has, as is the case with conventional materials, a single local minimum for stress at *T*_{s} ≤ 1; meanwhile, *S* has two local minima for stress at *T*_{s} > 1.

### 2.1 Parameters

To visualize the results where *ε* and *S* are evaluated as a function of the variable *σ, E*_{1} is assumed to be 5 MPa (Deguchi et al., 2006). *F*_{0} and *A* are assumed to be 10 nN and 1 μm^{2} in accordance with the magnitude of tension in and the cross-sectional area of single SFs, respectively (Deguchi et al., 2006; Matsui et al., 2009). Regarding the rationale for the value of *α*, which measures the ratio of *E*_{2} to *E*_{1} and is defined to be equal to or more than the unity (Fig. 1b), a 3–4 times increase in cellular elastic modulus was detected upon increased α-SMA expression along the length of SFs in valve interstitial cells (Liu et al., 2013). In a separate study, the elastic modulus was increased ∼52-fold (from 0.85 kPa to 44 kPa) for normal human lamina cribrosa cells and ∼30-fold (from 1.1 kPa to 33 kPa) for glaucoma lamina cribrosa cells upon increased α-SMA expression along SFs (Liu et al., 2018). To cover these ranges, an *α* of 1–50 is analyzed. Regarding the value of Δ*F*, Eq. (7) suggests that the relative value of Δ*F*/*F*_{0} (= *β*) essentially matters for the critical parameter *T*_{s} rather than their respective absolute values; thus, *β* is varied under the fixed *F*_{0} value of 10 nN, which then uniquely determines the value of Δ*F*.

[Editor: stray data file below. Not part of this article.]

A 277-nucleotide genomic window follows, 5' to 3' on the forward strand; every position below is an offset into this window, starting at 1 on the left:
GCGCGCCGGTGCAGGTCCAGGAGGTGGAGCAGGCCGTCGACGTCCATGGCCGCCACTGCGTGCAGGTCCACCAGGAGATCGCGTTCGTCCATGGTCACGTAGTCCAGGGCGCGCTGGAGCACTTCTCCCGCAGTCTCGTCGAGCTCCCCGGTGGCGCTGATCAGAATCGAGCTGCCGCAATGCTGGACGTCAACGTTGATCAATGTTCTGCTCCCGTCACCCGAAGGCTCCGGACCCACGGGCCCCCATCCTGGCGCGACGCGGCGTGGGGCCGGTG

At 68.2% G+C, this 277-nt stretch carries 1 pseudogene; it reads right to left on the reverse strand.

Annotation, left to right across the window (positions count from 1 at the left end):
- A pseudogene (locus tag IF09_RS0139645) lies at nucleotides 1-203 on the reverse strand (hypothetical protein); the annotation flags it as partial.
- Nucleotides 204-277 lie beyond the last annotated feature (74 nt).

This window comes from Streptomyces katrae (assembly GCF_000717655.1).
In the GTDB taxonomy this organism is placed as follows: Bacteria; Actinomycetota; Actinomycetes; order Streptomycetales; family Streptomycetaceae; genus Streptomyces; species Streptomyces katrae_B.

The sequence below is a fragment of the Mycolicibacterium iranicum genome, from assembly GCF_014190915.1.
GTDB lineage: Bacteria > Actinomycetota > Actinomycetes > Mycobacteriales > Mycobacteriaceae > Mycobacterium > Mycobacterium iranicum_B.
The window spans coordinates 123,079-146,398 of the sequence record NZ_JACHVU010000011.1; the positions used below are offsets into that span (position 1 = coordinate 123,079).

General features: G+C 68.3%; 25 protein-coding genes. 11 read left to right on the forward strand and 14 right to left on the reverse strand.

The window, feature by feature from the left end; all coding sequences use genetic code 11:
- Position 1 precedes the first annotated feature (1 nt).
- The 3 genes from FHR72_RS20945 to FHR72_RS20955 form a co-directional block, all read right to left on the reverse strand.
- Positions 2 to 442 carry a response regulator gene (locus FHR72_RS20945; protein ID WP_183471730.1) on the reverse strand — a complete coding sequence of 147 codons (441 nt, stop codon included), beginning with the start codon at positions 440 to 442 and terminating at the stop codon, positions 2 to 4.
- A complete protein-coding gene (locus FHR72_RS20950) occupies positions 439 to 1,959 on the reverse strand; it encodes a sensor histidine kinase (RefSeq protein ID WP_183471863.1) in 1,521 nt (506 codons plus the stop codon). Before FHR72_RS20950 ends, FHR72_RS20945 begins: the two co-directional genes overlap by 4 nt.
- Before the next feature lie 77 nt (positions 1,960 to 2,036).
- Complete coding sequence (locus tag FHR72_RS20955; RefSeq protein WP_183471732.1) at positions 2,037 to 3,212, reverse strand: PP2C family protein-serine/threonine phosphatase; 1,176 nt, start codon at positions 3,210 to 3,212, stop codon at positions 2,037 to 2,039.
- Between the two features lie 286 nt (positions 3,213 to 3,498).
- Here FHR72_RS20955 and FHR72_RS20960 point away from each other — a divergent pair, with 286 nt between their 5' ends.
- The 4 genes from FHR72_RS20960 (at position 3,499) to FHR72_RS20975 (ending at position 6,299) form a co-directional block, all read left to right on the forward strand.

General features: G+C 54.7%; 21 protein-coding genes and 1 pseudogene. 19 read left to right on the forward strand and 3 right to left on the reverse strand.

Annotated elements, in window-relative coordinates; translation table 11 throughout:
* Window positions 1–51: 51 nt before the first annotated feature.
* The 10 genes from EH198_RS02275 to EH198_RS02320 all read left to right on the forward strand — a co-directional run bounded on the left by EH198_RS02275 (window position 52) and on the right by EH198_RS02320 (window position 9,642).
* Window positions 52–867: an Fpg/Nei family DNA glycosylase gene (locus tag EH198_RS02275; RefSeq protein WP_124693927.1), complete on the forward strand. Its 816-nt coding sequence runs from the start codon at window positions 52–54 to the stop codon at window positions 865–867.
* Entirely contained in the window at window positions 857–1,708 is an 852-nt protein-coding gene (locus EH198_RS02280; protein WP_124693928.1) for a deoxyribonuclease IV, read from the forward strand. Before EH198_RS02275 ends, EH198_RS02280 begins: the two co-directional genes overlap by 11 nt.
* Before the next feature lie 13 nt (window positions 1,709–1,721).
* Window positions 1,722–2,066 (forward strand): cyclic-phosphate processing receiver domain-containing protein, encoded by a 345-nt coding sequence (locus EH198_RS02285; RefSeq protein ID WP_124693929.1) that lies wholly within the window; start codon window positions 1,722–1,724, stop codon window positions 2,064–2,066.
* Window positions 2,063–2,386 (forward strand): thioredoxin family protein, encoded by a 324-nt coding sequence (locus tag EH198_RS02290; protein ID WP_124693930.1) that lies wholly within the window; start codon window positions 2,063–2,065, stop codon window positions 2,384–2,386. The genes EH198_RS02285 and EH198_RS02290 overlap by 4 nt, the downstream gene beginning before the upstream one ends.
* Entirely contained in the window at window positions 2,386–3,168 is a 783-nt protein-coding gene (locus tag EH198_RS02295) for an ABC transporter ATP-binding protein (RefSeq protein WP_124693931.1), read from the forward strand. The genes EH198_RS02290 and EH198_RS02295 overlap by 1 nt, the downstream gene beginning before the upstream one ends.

## 3. Results

The effect of changing *α* on the relationship between the strain *ε* and stress *σ*, both measured from the primary set-point state, was investigated at a fixed *β* value of 0.2 (Fig. 2a). As mathematically shown above, specific examples illustrate that *ε* increases monotonically with *σ* at *T*_{s} < 1 (specifically, *T*_{s} = 0.0249 with *α* = 1.01). In contrast, *ε* has both a local maximum and a local minimum at *T*_{s} > 1 (with *α* = 5) with an inflection point at *ρ* = 0, i.e., *σ* = *F*_{0}/*A* = 10 nN/μm^{2}. At the threshold value of *T*_{s} = 1 (with *α* = 1.5), *ε* increases with *σ* except for *σ* = 10 nN/μm^{2} (i.e, *ρ* = 0) where its slope is zero. Accordingly, the strain energy *S* has a single local minimum at *T*_{s} ≤ 1, whereas two local minima appear at *T*_{s} > 1 (Fig. 2b).